“We never design for the sake of design,” Hazem says. “It has to solve a problem.” Their solution is to create upholstery, beach clutches, placemats and rugs. People donate plastic bags through a continuously expanding network, and Reform Studio works with home-based craftswomen to weave their signature material.

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Inspired by both their city and their material, Reform Studio’s collections include painting and adding new cushioning to iconic Cairo cafe chairs, vibrant reupholstering of 1960s metal frame chairs, and their latest collection, Chaotic Design, focused on Cairo’s street chairs.

Reform Studio is interested in making consumers aware of their products’ environmental and social impact. Their “Grammy’s Collection” chairs bear labels reading: “Each chair is created using 152 wasted plastic bags by the hand of 1 craftsman’s work and 3 housewives’ effort.”

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Reform Studio and Up-Fuse focus on selling products in Egypt as well as abroad, saying markets are more attuned to their outputs elsewhere. The founders of both initiatives do know their products cost more than the average price of similar items.

“We try to make it clear that it’s not that we’re expensive, but it is the other products that are cheap,” Rafie says. “Since we support a movement of conscious consumption — where you can choose to buy one product that lives longer –instead of buying 10 bags, you can buy one or two. We really consider the lifespan of the product.”

“Each piece is unique. That’s part of why handmade products are always more expensive,” Hafez says, adding that Reform Studio has various price ranges. “Not all eco-friendly products are expensive.”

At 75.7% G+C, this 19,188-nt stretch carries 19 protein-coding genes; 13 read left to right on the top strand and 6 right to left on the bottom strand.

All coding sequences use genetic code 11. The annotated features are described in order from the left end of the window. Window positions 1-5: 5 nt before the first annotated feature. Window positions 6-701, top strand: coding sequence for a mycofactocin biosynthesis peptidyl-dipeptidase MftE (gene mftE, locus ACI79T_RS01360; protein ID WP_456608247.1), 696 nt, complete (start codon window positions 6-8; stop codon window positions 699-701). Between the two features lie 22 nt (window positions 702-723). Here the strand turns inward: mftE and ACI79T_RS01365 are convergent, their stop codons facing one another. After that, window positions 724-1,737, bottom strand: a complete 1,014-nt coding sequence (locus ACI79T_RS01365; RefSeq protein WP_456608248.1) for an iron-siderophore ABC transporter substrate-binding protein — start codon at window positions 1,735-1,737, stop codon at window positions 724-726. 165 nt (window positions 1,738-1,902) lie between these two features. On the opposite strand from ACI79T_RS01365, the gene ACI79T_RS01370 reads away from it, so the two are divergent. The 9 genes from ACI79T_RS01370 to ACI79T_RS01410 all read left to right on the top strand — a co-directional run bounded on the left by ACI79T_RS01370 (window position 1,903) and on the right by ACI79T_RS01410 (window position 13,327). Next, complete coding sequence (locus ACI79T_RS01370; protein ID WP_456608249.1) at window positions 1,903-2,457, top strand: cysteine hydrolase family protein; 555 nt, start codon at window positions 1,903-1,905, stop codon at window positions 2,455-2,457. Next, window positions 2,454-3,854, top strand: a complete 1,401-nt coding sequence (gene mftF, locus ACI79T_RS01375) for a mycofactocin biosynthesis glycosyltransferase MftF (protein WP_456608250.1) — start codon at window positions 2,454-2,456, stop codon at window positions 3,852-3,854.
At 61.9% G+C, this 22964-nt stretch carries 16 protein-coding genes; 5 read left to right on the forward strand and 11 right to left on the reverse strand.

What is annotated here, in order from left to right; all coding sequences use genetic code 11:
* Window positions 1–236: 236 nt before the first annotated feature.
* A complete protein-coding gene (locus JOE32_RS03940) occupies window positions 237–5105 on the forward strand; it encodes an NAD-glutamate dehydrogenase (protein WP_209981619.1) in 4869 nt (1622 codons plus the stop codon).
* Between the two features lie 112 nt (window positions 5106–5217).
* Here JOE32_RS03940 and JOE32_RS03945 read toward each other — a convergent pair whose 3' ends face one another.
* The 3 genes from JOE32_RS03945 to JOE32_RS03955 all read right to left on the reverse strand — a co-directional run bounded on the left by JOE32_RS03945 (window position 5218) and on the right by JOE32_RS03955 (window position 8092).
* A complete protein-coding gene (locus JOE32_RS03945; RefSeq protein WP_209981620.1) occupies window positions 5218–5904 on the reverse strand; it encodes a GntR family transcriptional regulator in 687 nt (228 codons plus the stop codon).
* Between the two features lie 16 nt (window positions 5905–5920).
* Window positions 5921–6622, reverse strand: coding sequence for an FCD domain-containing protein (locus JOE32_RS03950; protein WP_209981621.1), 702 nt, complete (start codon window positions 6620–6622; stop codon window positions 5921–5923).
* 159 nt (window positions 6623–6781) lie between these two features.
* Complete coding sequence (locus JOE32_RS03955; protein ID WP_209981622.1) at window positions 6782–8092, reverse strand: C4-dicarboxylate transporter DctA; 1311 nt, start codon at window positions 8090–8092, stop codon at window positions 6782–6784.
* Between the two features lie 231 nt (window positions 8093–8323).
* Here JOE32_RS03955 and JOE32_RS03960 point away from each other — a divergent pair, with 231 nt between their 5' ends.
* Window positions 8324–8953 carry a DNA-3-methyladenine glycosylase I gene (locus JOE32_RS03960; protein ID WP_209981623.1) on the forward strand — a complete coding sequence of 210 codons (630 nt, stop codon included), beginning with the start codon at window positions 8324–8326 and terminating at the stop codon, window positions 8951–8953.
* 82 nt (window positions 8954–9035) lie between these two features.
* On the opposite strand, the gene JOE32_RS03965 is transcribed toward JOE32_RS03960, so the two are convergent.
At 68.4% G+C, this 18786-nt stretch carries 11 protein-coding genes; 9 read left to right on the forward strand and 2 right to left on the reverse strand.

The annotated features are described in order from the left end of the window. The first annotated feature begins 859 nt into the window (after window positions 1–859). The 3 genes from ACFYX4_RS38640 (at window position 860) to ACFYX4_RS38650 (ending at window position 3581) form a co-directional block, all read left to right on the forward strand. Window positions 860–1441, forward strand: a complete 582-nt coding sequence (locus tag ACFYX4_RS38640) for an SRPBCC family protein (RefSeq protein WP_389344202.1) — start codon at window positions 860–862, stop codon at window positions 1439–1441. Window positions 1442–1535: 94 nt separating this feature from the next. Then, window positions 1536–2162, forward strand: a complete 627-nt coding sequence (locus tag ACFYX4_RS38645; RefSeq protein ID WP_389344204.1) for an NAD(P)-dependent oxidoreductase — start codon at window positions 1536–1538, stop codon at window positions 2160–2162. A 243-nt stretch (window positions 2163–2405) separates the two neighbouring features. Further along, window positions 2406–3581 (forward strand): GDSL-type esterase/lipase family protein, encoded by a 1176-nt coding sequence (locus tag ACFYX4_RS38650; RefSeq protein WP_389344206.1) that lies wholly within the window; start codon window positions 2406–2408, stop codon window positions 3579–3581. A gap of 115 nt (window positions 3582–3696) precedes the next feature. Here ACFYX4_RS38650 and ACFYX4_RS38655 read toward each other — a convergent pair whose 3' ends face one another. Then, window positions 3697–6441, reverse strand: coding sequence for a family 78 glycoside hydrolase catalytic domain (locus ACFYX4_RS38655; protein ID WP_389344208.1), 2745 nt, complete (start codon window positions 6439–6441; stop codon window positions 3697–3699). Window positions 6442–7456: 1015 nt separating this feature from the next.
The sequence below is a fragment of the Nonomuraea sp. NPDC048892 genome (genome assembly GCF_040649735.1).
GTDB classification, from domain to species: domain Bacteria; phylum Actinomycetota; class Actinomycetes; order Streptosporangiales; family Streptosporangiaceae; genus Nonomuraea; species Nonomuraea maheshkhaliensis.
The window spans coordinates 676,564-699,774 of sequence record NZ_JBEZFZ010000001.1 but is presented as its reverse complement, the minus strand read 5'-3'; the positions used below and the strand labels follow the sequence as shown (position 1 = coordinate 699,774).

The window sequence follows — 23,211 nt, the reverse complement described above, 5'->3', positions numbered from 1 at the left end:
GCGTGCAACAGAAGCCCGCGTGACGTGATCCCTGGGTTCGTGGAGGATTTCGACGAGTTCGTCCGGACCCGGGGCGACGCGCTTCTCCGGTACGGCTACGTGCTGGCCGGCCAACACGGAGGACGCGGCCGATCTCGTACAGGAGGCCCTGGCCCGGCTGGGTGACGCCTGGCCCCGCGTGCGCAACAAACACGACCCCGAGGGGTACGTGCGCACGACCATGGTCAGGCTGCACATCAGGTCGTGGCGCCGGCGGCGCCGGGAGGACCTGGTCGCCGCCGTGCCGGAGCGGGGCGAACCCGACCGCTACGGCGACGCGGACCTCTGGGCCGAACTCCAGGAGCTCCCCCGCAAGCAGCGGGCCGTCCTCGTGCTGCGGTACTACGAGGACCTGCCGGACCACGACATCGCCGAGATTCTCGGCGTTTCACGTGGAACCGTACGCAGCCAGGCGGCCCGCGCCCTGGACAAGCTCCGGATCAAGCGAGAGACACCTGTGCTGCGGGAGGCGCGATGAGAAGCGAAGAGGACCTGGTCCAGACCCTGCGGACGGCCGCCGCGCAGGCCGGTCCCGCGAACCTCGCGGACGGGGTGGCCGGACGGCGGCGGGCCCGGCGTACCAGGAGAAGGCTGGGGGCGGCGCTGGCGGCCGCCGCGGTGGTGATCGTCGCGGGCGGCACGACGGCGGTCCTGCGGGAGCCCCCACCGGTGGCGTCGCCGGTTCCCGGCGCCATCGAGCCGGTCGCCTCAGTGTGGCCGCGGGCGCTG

While Up-Fuse and Reform Studio have a holistic approach that keeps in mind the environment and craftspeople’s livelihoods, other up-cyclers have a more purely aesthetic approach.

Block B furniture founder Ahmed Abouzeid, who left a corporate life in advertising to turn to chairs and couches, uses design to mirror Cairo’s random urban reality. Through paint, colored pins, fabrics, cowhide, leather and plastics, he transforms the often gold-plated Louis Farouk furniture found in Egyptian homes into surprising, edgy explosions.

“I like the nod to the classical, to our history, to our shared culture, to our society. My work tends to be over the top. It’s sort of commentary on urban culture,” he says.

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“They’re beautiful pieces, hand made in Egypt and crafted really well. But I look at them as works of art.”

Dina Naguib, another former member of the advertising world, runs a project called Ehem that has two collections: water pipes repurposed into lighting solutions, shelves and shoes (This is Not a Pipe) and old meat grinders turned into lamps (The Meatless Grinder). The collections tap into nostalgia through their vintage starting point, but the materials and finishing lend the finished products an industrial look.

Many other Egyptian designers and NGOs are approaching materials in innovative ways. Gazwareen, for example, uses Mediterranean driftwood to create furniture. The Association for the Protection of the Environment has long worked with communities in Manshiet Nasser, and Al-Nafeza uses agricultural waste, such as rice straw, to create paper-based products.

And with Egypt’s high pollution levels, prolific waste, unconsidered consumption habits and under-employment, the recent and growing focus on up-cycling has potential to become sustainable and widespread.

This text is part of a collaboration with Cairobserver on the occasion of Cairo Now! City Incomplete, curated by Cairobserver’s Mohamed Elshahed, at Dubai Design Week.

 

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Rowan El Shimi 
Culture journalist